There are 2 sides to the performance modeling coin:
- Your data. To apply the USL model, this merely requires gathering a set of throughput measurements. Let's call them: X(1), X(2), X(3), ..., X(N), where N is the number of virtual users, for example.
- Your model. You are free to choose any model you like (but choose carefully). In my Guerrilla Capacity Planning book I claim the USL is the best choice for quantitatively assessing application scalability.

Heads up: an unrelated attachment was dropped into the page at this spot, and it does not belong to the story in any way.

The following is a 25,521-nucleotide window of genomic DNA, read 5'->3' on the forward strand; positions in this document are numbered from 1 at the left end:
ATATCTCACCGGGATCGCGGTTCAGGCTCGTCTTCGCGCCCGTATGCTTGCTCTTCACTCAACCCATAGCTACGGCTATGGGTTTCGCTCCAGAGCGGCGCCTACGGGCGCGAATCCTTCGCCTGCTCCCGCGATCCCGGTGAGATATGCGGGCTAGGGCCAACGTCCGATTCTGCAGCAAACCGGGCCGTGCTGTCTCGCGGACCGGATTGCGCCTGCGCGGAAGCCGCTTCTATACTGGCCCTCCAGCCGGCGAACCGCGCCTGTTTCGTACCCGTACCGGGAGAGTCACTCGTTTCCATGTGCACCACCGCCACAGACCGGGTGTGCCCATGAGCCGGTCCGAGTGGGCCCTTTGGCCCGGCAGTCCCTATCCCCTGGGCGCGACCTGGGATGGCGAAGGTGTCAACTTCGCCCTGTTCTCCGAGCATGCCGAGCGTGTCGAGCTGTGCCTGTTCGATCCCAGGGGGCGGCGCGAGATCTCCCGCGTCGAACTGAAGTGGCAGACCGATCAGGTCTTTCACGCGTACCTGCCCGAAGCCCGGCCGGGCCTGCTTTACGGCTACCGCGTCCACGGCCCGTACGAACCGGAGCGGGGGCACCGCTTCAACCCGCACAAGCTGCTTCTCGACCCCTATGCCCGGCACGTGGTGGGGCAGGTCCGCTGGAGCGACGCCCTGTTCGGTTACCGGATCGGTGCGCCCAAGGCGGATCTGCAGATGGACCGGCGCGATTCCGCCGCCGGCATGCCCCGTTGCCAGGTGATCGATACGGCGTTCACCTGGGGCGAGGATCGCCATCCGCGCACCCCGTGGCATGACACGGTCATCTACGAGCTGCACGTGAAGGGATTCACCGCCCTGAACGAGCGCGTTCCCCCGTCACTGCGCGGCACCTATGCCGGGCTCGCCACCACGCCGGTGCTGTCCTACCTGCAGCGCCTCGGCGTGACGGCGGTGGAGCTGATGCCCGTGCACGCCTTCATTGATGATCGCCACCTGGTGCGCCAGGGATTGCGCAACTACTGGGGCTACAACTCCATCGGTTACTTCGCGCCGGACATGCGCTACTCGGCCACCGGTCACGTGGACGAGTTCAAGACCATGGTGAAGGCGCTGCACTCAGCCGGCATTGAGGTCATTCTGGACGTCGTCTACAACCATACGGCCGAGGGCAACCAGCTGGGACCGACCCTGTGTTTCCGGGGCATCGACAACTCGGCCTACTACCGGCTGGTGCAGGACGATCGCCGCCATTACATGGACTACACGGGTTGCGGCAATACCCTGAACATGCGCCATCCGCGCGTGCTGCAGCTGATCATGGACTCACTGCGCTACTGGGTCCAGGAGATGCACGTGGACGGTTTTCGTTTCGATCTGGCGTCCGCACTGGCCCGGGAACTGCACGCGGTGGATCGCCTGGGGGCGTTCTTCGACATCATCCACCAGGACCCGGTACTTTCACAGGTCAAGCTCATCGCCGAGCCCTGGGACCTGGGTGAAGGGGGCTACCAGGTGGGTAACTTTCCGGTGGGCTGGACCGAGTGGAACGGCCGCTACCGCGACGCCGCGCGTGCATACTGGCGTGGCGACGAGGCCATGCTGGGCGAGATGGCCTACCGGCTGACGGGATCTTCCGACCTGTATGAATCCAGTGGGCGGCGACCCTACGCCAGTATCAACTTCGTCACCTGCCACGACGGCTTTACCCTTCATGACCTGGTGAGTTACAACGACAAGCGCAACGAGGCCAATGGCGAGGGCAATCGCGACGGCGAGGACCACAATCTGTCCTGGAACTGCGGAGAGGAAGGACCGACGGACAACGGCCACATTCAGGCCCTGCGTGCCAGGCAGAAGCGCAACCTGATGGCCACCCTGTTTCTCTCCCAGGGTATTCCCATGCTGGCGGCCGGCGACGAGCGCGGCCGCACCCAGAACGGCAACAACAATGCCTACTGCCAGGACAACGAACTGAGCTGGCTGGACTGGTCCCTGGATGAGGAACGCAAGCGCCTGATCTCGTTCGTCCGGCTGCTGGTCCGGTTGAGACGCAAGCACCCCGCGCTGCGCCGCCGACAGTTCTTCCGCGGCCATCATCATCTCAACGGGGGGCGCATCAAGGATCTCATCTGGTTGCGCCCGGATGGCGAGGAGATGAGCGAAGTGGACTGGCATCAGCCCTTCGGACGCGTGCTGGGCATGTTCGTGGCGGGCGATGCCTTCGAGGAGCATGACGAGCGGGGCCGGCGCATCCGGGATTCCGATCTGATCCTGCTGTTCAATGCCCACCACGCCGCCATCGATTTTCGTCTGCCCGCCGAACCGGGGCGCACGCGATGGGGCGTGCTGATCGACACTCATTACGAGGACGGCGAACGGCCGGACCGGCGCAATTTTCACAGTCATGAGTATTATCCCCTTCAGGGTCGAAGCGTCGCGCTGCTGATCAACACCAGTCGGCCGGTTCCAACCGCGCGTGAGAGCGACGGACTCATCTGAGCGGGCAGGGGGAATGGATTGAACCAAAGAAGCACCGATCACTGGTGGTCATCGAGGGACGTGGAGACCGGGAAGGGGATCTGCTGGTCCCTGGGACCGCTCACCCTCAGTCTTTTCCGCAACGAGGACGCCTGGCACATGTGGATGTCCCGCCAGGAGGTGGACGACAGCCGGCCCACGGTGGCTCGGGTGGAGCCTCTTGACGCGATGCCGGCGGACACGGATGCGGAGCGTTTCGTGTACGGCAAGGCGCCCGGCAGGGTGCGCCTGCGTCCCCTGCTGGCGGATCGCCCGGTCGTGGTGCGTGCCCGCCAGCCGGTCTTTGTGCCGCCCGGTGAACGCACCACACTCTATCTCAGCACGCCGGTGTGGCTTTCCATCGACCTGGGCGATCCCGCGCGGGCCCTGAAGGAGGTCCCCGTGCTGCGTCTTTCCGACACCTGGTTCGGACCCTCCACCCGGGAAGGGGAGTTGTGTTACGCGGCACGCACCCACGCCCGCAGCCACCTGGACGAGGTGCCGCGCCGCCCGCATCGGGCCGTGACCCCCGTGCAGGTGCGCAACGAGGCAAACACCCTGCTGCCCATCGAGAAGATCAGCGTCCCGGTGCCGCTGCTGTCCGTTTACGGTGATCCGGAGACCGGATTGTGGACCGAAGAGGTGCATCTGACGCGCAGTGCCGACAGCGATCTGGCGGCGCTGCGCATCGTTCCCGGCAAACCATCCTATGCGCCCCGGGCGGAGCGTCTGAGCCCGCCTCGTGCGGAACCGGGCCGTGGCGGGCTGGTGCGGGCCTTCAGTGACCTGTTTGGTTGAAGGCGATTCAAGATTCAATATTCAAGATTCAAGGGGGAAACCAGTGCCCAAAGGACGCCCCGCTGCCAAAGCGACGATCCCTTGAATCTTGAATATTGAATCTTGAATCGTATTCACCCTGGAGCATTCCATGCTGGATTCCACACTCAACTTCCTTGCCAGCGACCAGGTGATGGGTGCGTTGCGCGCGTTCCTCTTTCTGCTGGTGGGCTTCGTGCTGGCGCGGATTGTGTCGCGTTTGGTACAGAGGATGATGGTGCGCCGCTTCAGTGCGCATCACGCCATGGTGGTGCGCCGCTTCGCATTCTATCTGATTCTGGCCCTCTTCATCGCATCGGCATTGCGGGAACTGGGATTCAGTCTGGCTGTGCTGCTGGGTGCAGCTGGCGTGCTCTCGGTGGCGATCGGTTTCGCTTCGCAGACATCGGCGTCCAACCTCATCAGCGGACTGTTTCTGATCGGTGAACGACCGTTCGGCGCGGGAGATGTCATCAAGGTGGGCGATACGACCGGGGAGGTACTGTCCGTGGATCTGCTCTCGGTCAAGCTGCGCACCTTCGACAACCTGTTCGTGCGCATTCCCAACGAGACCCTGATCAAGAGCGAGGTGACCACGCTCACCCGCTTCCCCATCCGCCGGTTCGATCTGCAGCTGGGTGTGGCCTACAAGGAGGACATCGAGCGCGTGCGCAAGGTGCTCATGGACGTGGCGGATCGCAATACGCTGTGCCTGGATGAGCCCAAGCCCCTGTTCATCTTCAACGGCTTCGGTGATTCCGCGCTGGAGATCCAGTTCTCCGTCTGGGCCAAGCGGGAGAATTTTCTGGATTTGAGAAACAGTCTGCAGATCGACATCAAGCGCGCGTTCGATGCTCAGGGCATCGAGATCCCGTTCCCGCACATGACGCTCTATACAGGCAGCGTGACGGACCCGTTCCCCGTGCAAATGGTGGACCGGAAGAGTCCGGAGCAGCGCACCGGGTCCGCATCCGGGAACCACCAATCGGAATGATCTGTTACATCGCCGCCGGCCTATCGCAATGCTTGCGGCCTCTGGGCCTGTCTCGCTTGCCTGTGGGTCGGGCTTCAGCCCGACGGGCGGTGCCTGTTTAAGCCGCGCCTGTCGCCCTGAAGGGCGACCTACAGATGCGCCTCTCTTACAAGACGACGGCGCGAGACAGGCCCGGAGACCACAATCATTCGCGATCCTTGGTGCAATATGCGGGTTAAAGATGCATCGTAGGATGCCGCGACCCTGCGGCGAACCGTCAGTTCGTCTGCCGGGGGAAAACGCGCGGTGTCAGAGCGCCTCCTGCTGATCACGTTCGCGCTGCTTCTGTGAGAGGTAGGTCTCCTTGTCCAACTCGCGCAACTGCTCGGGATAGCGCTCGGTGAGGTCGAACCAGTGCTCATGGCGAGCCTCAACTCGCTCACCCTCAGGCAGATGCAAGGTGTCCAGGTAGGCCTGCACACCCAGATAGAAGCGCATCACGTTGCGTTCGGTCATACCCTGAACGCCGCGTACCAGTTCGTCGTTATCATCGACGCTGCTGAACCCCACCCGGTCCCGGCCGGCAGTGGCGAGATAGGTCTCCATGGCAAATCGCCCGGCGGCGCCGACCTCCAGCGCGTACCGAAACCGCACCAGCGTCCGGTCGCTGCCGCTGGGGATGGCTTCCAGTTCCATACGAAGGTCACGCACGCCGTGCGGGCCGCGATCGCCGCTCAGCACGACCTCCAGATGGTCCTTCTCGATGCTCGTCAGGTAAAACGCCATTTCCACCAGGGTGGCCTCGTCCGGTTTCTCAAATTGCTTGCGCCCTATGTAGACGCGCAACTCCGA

1 + α (N − 1) + β N(N − 1)
The left-hand side indicates how your raw data is first normalized to produce the actual values of C(N). The right-hand side indicates how the USL model provides the expected values of C(N).
Your data are matched to the USL model by adjusting the value of the α and β parameters to obtain the best fit. Technically, that's accomplished through the magic of statistical regression. This video shows how it's done for the case of a simple linear model rather than the nonlinear USL model.
Graphically, the procedure looks something like this.
Notice how the roll off or maximum in the relative throughput C(N) is only manifest at user loads (N) much higher than were actually measured. Magic! That kind of look-ahead insight is what makes USL modeling important.